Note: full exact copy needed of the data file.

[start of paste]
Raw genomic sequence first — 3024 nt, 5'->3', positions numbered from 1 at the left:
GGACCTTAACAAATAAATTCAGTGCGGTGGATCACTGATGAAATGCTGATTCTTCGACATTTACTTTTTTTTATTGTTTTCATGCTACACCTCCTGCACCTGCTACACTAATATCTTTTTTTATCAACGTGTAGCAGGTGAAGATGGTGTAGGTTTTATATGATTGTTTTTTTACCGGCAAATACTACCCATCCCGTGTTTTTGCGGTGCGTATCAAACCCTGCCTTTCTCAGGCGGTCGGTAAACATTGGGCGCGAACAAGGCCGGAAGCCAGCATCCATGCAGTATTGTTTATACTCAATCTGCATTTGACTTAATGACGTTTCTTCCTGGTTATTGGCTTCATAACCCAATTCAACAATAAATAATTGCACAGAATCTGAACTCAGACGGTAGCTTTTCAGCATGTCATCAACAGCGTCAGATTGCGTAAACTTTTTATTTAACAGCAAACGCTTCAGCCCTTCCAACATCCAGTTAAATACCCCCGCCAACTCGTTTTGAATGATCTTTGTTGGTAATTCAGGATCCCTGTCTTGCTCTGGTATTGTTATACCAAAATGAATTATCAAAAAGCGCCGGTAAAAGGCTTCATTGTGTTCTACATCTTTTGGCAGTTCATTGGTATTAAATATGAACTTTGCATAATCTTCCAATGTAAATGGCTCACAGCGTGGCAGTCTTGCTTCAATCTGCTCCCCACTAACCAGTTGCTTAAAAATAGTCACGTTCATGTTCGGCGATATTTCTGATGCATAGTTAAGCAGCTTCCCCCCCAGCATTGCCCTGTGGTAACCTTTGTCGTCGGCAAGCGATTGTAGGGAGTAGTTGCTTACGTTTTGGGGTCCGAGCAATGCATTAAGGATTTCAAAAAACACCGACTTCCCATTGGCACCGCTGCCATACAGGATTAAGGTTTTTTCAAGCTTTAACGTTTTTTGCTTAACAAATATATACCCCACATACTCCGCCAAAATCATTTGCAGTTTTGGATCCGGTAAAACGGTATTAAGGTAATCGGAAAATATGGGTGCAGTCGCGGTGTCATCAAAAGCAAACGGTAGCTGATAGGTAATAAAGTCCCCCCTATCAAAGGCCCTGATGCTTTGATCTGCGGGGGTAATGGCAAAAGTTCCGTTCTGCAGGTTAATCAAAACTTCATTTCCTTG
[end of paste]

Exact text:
Raw genomic sequence first — 3024 nt, 5'->3', positions numbered from 1 at the left:
GGACCTTAACAAATAAATTCAGTGCGGTGGATCACTGATGAAATGCTGATTCTTCGACATTTACTTTTTTTTATTGTTTTCATGCTACACCTCCTGCACCTGCTACACTAATATCTTTTTTTATCAACGTGTAGCAGGTGAAGATGGTGTAGGTTTTATATGATTGTTTTTTTACCGGCAAATACTACCCATCCCGTGTTTTTGCGGTGCGTATCAAACCCTGCCTTTCTCAGGCGGTCGGTAAACATTGGGCGCGAACAAGGCCGGAAGCCAGCATCCATGCAGTATTGTTTATACTCAATCTGCATTTGACTTAATGACGTTTCTTCCTGGTTATTGGCTTCATAACCCAATTCAACAATAAATAATTGCACAGAATCTGAACTCAGACGGTAGCTTTTCAGCATGTCATCAACAGCGTCAGATTGCGTAAACTTTTTATTTAACAGCAAACGCTTCAGCCCTTCCAACATCCAGTTAAATACCCCCGCCAACTCGTTTTGAATGATCTTTGTTGGTAATTCAGGATCCCTGTCTTGCTCTGGTATTGTTATACCAAAATGAATTATCAAAAAGCGCCGGTAAAAGGCTTCATTGTGTTCTACATCTTTTGGCAGTTCATTGGTATTAAATATGAACTTTGCATAATCTTCCAATGTAAATGGCTCACAGCGTGGCAGTCTTGCTTCAATCTGCTCCCCACTAACCAGTTGCTTAAAAATAGTCACGTTCATGTTCGGCGATATTTCTGATGCATAGTTAAGCAGCTTCCCCCCCAGCATTGCCCTGTGGTAACCTTTGTCGTCGGCAAGCGATTGTAGGGAGTAGTTGCTTACGTTTTGGGGTCCGAGCAATGCATTAAGGATTTCAAAAAACACCGACTTCCCATTGGCACCGCTGCCATACAGGATTAAGGTTTTTTCAAGCTTTAACGTTTTTTGCTTAACAAATATATACCCCACATACTCCGCCAAAATCATTTGCAGTTTTGGATCCGGTAAAACGGTATTAAGGTAATCGGAAAATATGGGTGCAGTCGCGGTGTCATCAAAAGCAAACGGTAGCTGATAGGTAATAAAGTCCCCCCTATCAAAGGCCCTGATGCTTTGATCTGCGGGGGTAATGGCAAAAGTTCCGTTCTGCAGGTTAATCAAAACTTCATTTCCTTG